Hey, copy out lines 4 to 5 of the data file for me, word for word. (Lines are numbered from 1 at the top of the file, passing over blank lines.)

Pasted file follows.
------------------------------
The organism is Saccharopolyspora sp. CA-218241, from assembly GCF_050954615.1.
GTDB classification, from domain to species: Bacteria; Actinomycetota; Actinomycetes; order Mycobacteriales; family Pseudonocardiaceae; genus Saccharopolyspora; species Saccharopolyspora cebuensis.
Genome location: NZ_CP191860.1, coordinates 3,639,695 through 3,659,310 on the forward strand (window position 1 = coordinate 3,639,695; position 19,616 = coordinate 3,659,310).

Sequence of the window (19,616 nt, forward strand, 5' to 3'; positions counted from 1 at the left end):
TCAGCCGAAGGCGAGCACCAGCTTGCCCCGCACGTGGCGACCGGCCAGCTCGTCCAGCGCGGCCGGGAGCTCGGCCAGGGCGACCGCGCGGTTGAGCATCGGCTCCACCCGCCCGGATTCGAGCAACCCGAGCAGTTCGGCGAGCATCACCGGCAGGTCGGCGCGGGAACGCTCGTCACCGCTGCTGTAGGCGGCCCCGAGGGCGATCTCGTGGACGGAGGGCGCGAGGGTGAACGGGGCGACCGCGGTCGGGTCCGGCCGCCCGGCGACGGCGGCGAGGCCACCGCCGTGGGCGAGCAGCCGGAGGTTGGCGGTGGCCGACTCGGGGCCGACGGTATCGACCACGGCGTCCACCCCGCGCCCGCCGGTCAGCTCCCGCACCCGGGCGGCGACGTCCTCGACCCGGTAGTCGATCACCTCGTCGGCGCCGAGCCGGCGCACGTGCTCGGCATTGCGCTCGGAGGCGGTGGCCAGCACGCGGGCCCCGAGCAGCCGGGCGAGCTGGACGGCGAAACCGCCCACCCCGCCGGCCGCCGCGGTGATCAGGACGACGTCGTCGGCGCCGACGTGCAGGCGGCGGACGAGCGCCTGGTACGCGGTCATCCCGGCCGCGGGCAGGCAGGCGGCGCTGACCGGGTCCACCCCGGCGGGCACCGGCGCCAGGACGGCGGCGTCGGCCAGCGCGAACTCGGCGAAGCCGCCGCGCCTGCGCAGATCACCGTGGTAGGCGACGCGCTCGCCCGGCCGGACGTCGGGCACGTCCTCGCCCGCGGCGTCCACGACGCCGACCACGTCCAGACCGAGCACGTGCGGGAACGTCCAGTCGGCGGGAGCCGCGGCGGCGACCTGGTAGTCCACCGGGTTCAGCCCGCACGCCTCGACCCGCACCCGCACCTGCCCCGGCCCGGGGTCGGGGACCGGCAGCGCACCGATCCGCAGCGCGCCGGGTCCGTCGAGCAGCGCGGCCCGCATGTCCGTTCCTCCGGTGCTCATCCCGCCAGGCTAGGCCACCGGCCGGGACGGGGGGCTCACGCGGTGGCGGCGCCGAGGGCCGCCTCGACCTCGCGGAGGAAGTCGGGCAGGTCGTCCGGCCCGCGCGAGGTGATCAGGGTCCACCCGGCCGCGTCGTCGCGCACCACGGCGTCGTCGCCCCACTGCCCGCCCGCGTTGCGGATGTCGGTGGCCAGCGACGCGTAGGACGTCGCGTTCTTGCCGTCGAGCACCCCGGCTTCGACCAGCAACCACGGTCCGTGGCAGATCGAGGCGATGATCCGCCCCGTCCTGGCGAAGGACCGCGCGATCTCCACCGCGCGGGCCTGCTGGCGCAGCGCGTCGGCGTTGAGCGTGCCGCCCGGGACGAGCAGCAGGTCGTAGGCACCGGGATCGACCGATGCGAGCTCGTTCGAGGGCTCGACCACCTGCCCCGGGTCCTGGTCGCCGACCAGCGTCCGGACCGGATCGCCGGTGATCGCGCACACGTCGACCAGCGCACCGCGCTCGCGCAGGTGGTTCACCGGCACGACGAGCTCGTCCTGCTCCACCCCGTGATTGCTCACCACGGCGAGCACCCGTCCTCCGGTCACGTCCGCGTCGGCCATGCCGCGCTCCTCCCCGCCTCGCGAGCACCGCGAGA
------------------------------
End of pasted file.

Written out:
Sequence of the window (19,616 nt, forward strand, 5' to 3'; positions counted from 1 at the left end):
TCAGCCGAAGGCGAGCACCAGCTTGCCCCGCACGTGGCGACCGGCCAGCTCGTCCAGCGCGGCCGGGAGCTCGGCCAGGGCGACCGCGCGGTTGAGCATCGGCTCCACCCGCCCGGATTCGAGCAACCCGAGCAGTTCGGCGAGCATCACCGGCAGGTCGGCGCGGGAACGCTCGTCACCGCTGCTGTAGGCGGCCCCGAGGGCGATCTCGTGGACGGAGGGCGCGAGGGTGAACGGGGCGACCGCGGTCGGGTCCGGCCGCCCGGCGACGGCGGCGAGGCCACCGCCGTGGGCGAGCAGCCGGAGGTTGGCGGTGGCCGACTCGGGGCCGACGGTATCGACCACGGCGTCCACCCCGCGCCCGCCGGTCAGCTCCCGCACCCGGGCGGCGACGTCCTCGACCCGGTAGTCGATCACCTCGTCGGCGCCGAGCCGGCGCACGTGCTCGGCATTGCGCTCGGAGGCGGTGGCCAGCACGCGGGCCCCGAGCAGCCGGGCGAGCTGGACGGCGAAACCGCCCACCCCGCCGGCCGCCGCGGTGATCAGGACGACGTCGTCGGCGCCGACGTGCAGGCGGCGGACGAGCGCCTGGTACGCGGTCATCCCGGCCGCGGGCAGGCAGGCGGCGCTGACCGGGTCCACCCCGGCGGGCACCGGCGCCAGGACGGCGGCGTCGGCCAGCGCGAACTCGGCGAAGCCGCCGCGCCTGCGCAGATCACCGTGGTAGGCGACGCGCTCGCCCGGCCGGACGTCGGGCACGTCCTCGCCCGCGGCGTCCACGACGCCGACCACGTCCAGACCGAGCACGTGCGGGAACGTCCAGTCGGCGGGAGCCGCGGCGGCGACCTGGTAGTCCACCGGGTTCAGCCCGCACGCCTCGACCCGCACCCGCACCTGCCCCGGCCCGGGGTCGGGGACCGGCAGCGCACCGATCCGCAGCGCGCCGGGTCCGTCGAGCAGCGCGGCCCGCATGTCCGTTCCTCCGGTGCTCATCCCGCCAGGCTAGGCCACCGGCCGGGACGGGGGGCTCACGCGGTGGCGGCGCCGAGGGCCGCCTCGACCTCGCGGAGGAAGTCGGGCAGGTCGTCCGGCCCGCGCGAGGTGATCAGGGTCCACCCGGCCGCGTCGTCGCGCACCACGGCGTCGTCGCCCCACTGCCCGCCCGCGTTGCGGATGTCGGTGGCCAGCGACGCGTAGGACGTCGCGTTCTTGCCGTCGAGCACCCCGGCTTCGACCAGCAACCACGGTCCGTGGCAGATCGAGGCGATGATCCGCCCCGTCCTGGCGAAGGACCGCGCGATCTCCACCGCGCGGGCCTGCTGGCGCAGCGCGTCGGCGTTGAGCGTGCCGCCCGGGACGAGCAGCAGGTCGTAGGCACCGGGATCGACCGATGCGAGCTCGTTCGAGGGCTCGACCACCTGCCCCGGGTCCTGGTCGCCGACCAGCGTCCGGACCGGATCGCCGGTGATCGCGCACACGTCGACCAGCGCACCGCGCTCGCGCAGGTGGTTCACCGGCACGACGAGCTCGTCCTGCTCCACCCCGTGATTGCTCACCACGGCGAGCACCCGTCCTCCGGTCACGTCCGCGTCGGCCATGCCGCGCTCCTCCCCGCCTCGCGAGCACCGCGAGA